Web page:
The Augustinian nunnery of St Mary Clerkenwell, London: excavations 1974–96
The development of the nunnery site is revealed in this study – from evidence for Iron Age occupation, the nunnery’s foundation in 1144 and the expansion of the early convent, through to its conversion in the 16th and 17th centuries to a close of large mansions surrounding the parish church. Drawing together the varied evidence, including illustrations made during the demolition of the nunnery church in 1788–9 and 18th-century surveys, has allowed detailed reconstructions of the church and cloister. Relatively wealthy, located in London’s medieval suburbs and with a dual role as convent and parish church, St Mary’s story contrasts with that of many other, poorer and more rural, nunneries.
Monograph Series 57
MOLA 2013. ISBN 978-1-901992-04-5. Hb 278pp + CD-ROM. 149 bl & wh ills.
"This book is an absorbing and detailed account of one of Islington’s lost institutions with a huge amount of informative material to engage both professional and interested lay person – certainly this reviewer."
Roger Simmons in Journal of the Islington Archaeological and History Society 2013
"The volume is attractively produced in the MOLA series format, with a useful interleaving of illustrations within the text. Standard archaeological plans are accompanied by good use of the antiquarian illustrations and reconstructions based on both the visual and archaeological sources. These will help the general reader to navigate some of the more technical sections, such as some descriptions of archaeological deposits and the specialist appendices. The line drawings are especially fine and remarkably consistent given the number of illustrators involved. It is extremely good value at £24 for 278 pages… Presentation of the evidence for St Mary Clerkenwell offers a welcome return on academic investment while also dealing with the rescue archaeology backlog. The principal author, Barney Sloane, a collaborator of Professor Roberta Gilchrist, doyenne of medieval nunnery studies, is well placed to present this site within the wider frameworks she has proposed."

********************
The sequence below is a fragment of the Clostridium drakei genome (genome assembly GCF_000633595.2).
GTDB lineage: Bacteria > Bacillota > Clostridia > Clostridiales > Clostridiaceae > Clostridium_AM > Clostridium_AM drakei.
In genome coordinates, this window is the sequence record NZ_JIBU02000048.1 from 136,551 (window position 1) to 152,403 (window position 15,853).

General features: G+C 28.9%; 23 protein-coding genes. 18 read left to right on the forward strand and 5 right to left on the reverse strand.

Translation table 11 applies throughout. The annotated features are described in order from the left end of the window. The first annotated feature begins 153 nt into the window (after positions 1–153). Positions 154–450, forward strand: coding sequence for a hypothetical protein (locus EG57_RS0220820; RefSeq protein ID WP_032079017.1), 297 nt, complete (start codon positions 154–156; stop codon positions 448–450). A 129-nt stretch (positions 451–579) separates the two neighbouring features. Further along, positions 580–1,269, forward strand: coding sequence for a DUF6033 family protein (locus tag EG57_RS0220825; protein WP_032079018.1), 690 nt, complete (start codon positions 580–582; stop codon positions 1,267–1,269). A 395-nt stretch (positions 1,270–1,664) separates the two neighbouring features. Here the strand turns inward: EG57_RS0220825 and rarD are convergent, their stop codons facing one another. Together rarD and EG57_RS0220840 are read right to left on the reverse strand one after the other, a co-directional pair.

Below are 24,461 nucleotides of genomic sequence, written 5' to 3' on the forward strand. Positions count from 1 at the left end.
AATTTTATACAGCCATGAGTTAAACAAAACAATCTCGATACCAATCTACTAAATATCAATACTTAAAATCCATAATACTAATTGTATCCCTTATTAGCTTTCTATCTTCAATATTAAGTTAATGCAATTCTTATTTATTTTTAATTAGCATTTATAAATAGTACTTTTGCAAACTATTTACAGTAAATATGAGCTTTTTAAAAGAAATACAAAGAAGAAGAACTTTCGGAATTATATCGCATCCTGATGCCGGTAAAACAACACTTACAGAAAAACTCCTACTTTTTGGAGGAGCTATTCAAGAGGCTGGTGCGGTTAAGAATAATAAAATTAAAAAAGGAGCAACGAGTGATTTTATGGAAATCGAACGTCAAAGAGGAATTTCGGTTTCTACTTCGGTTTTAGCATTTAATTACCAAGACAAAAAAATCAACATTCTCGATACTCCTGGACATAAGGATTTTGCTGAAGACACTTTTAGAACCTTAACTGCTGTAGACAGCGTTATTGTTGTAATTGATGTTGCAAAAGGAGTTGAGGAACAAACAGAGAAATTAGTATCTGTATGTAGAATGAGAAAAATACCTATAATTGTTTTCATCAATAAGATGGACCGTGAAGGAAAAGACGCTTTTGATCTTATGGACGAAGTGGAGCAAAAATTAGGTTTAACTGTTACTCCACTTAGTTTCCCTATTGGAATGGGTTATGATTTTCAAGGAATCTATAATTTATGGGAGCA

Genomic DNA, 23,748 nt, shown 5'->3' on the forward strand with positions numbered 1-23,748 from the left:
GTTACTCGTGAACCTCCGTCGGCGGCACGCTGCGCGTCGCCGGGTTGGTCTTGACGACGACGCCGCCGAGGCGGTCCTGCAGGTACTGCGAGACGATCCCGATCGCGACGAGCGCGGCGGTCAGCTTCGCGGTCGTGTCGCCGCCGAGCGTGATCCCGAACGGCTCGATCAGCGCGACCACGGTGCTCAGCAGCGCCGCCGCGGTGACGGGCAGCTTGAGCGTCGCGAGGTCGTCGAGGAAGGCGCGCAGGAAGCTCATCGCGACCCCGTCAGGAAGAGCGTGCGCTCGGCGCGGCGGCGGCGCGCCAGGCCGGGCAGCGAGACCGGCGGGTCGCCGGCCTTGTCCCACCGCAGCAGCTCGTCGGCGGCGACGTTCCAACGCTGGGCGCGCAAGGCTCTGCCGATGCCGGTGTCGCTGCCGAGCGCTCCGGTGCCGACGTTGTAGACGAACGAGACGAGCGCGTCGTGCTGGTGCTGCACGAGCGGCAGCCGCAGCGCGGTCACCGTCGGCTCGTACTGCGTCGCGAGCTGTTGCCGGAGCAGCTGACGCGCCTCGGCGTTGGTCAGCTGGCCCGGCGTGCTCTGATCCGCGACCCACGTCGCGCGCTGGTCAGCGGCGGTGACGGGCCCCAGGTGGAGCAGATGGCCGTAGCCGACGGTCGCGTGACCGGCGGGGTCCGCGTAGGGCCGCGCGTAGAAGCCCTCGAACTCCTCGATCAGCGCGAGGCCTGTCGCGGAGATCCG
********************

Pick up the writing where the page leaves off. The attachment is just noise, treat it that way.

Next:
David Baker in Antiquity 2014
"London is fast becoming the most important centre for monastic archaeology in Europe. Nowhere else has such a range of monastic sites been excavated in the past generation, or with such skill, and - for the most part - with such important results (now reported in nine MOLA reports). … This account of St Mary’s Priory is not just an exemplary archaeological exploration of a single nunnery site, it should also become a key source for the study of nunneries in general."
David Stocker in Transactions of London and Middlesex Archaeology Society 2013
"The report has been meticulously documented."
Ann M. Hutchinson in Rennaissance and Reformation 2015